Community Coronavirus Testing for Key workers in Norfolk

Community coronavirus testing in Norfolk and Waveney now available to “key workers” (and/or household members with symptoms).

The NHS in Norfolk and Waveney is offering local coronavirus tests to key workers* such as teachers or food industry staff, to help them remain in work and continue to support their communities. This also applies to members of their household who may have coronavirus symptoms causing the key worker to self-isolate.

Testing will take place at three locations in Norfolk and Waveney:

 The Centrum centre, close to the Norfolk and Norwich University Hospital (NNUH)

 The Queen Elizabeth Hospital, King’s Lynn (QEHKL)

 The James Paget University Hospital (JPUH) in Gorleston.

(See below if you would rather be tested at Ipswich, Stansted or Peterborough)

 To book using the Norfolk and Waveney service:

People on the government key workers* list who need to be tested should ask their employer or line manager to register their organisation by emailing with their (employer) name, job title and contact number. The registration team at the Norfolk and Norwich University Hospital will then contact the employer to register their organisation so they their key workers can then book an appointment. The employer will be given a unique reference number and further instructions.

All applications will be checked to make sure people are well enough to attend a testing centre, and eligible for a test in line with Public Health England guidance.

People will receive their test results within 48 hours or less, either directly or via their employer’s occupational health service, together with initial advice about to what to do next.

Appointments at Ipswich, Stansted and Peterborough or other centres

If you wish to be tested at any of the national drive-through testing centres, such as Ipswich, Stansted, Peterborough and elsewhere, then you must use the national booking service. For self-referrals, this is via

Who are key workers?

* Key workers include many people working in education, transport, many public services, energy, power and water/sewerage workers, and those working to provide, distribute or sell food. The precise definition is available on this government web page:


Changes to waste collections

Garden waste collections (brown bin) have been reinstated today (week commencing 6 April 2020). Renewals on the brown bin service will be extended to ensure every subscriber still gets their 25 collections. If this week is your usual collection week then it will be collected. If your usual brown bin collection week is next week it will be collected then. You can check your collection dates by visiting

Waste and refuse teams in west Norfolk are working to new advice on social distancing.

Due to smaller waste teams, food waste collection will be stopped. Food caddies will not be emptied until social distancing is relaxed.  Please help the crews by putting food waste directly into your general waste (black bin or waste bags).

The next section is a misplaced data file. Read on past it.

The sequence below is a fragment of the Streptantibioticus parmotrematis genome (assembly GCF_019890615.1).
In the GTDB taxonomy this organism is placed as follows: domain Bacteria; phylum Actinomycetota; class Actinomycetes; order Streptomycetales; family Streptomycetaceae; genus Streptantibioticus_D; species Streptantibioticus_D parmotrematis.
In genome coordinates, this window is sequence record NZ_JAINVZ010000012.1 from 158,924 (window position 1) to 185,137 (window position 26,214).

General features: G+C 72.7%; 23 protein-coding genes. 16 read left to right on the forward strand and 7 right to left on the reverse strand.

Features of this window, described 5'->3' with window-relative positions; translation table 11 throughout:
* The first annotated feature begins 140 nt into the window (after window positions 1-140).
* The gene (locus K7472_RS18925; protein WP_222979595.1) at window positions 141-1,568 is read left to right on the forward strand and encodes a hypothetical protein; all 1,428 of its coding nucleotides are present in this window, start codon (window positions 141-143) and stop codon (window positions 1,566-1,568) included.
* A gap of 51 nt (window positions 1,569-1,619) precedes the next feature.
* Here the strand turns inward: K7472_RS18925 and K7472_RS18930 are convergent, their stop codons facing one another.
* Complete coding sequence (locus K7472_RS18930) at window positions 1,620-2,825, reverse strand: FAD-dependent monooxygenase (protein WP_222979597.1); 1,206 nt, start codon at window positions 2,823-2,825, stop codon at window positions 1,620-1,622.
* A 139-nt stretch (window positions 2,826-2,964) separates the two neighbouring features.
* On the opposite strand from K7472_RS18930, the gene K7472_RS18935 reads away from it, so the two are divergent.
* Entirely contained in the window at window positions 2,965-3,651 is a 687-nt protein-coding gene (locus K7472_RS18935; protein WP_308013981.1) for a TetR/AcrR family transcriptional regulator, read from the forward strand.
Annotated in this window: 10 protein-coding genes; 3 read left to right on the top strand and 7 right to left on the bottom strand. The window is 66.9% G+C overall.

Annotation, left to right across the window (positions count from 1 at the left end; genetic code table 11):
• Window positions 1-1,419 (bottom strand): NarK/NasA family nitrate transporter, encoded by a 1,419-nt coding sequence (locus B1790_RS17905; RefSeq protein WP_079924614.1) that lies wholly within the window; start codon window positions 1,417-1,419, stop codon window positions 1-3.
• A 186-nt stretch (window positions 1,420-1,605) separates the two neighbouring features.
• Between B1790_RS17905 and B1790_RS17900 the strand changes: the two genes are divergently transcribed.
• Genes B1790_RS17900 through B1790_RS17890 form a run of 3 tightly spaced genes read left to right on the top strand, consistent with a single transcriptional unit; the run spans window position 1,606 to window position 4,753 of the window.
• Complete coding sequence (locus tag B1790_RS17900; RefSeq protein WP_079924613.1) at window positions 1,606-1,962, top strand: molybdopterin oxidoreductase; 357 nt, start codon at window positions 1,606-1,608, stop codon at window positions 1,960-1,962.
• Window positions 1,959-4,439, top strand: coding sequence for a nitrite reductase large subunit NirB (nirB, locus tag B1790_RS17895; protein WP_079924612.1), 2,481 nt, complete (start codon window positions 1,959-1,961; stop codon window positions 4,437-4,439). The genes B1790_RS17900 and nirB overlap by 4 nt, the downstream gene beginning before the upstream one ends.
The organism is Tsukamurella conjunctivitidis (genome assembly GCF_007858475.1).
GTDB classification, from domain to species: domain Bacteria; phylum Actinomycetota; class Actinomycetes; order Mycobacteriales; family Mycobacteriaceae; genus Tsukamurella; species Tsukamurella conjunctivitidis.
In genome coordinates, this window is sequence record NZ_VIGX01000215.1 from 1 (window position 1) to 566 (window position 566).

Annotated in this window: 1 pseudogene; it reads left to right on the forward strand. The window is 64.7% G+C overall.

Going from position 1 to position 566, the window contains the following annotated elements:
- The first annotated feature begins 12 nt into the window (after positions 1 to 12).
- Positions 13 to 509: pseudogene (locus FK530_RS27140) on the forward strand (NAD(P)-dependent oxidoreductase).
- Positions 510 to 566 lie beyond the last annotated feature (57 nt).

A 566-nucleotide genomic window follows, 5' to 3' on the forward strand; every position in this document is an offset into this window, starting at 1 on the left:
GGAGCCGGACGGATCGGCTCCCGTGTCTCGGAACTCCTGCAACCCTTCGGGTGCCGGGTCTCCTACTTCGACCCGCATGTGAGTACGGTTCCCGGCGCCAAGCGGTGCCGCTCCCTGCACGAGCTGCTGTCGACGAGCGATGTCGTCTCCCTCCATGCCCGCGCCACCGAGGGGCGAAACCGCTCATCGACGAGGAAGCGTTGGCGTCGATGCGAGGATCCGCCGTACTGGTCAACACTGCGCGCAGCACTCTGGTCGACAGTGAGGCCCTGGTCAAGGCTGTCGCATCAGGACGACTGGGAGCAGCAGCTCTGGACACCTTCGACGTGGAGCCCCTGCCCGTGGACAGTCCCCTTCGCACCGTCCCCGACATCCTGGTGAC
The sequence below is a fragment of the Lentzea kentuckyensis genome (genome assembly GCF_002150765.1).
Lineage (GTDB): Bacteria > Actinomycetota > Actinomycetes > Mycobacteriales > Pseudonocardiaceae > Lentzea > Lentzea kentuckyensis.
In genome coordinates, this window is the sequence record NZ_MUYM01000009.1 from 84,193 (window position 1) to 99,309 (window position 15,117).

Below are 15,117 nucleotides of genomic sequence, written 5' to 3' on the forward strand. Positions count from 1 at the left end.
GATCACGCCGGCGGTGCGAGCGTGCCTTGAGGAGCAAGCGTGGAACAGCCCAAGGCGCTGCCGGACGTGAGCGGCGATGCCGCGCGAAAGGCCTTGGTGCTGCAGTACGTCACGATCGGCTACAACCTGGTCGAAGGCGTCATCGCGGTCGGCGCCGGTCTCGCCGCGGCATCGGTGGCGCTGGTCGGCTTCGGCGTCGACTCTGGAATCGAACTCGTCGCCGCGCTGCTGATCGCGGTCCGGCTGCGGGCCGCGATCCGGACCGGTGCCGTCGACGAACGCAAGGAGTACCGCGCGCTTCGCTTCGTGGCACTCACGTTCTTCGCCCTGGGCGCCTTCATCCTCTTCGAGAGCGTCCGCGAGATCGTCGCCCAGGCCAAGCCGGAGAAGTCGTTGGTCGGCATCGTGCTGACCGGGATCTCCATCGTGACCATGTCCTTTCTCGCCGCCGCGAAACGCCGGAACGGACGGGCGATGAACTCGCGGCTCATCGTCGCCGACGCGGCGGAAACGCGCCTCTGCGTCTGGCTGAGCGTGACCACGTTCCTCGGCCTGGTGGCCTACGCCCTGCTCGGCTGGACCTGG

It will not be possible to collect side waste or garden waste that has been bagged.

Please feed any excess garden waste in to your brown bin over the next couple of collections.

Should your waste or recycling bin not be emptied on the usual day, please leave it out as we will try to collect it within the following few days.

The bin crews really appreciate your support during these challenging and unprecedented times.

Social Distancing is Critical


Norfolk’s Chief Constable has called on communities to comply with new government measures, restricting people’s movements, to tackle coronavirus.

Chief Constable Simon Bailey said there was now “no room for complacency” after the government (23 March 2020) ordered people to stay at home to stop the spread of the disease.

Public gatherings of more than two people who do not live together are prohibited and shops selling non-essential items have been ordered to close.

New legislation has been introduced giving police powers to disperse public gatherings and fine those who do not follow the rules.

Mr Bailey said: “The measures taken so far to limit social distancing have not had the necessary effect, with some people still going about their business as if the threat from coronavirus didn’t exist. We all need to work together to protect our NHS and other public services so that we can ensure we can help you. There is no room for complacency.

“The vast majority of people in this county are making real sacrifices to help save lives and I would urge everyone to now comply with these measures.

“Officers will continue to be out in their communities, speaking to people as we always do and taking the opportunity to explain the new rules and ask what people are doing and why they are out. We will continue to work within our traditional policing model, with the consent of the public.  The vast majority of the public understand why we may need to use the new powers, but we will of course negotiate and convince before resorting to the law.

“These new measures are there to save lives and protect our loves ones. We will be enforcing them, as the public would expect and want us to.

“My call to the communities of Norfolk is to following the advice, stay at home and help us help the national effort.”

People should only leave their homes for one of the following four reasons;

Shopping for basic necessities, such as food or medicine and infrequent as possible

One for form of exercise a day, for example a walk, run, or cycle, alone of with members of your household

Any medical need, or to provide care or help to a vulnerable person

Travelling to and from work, but only where this absolutely cannot be done from home


What does this mean for me?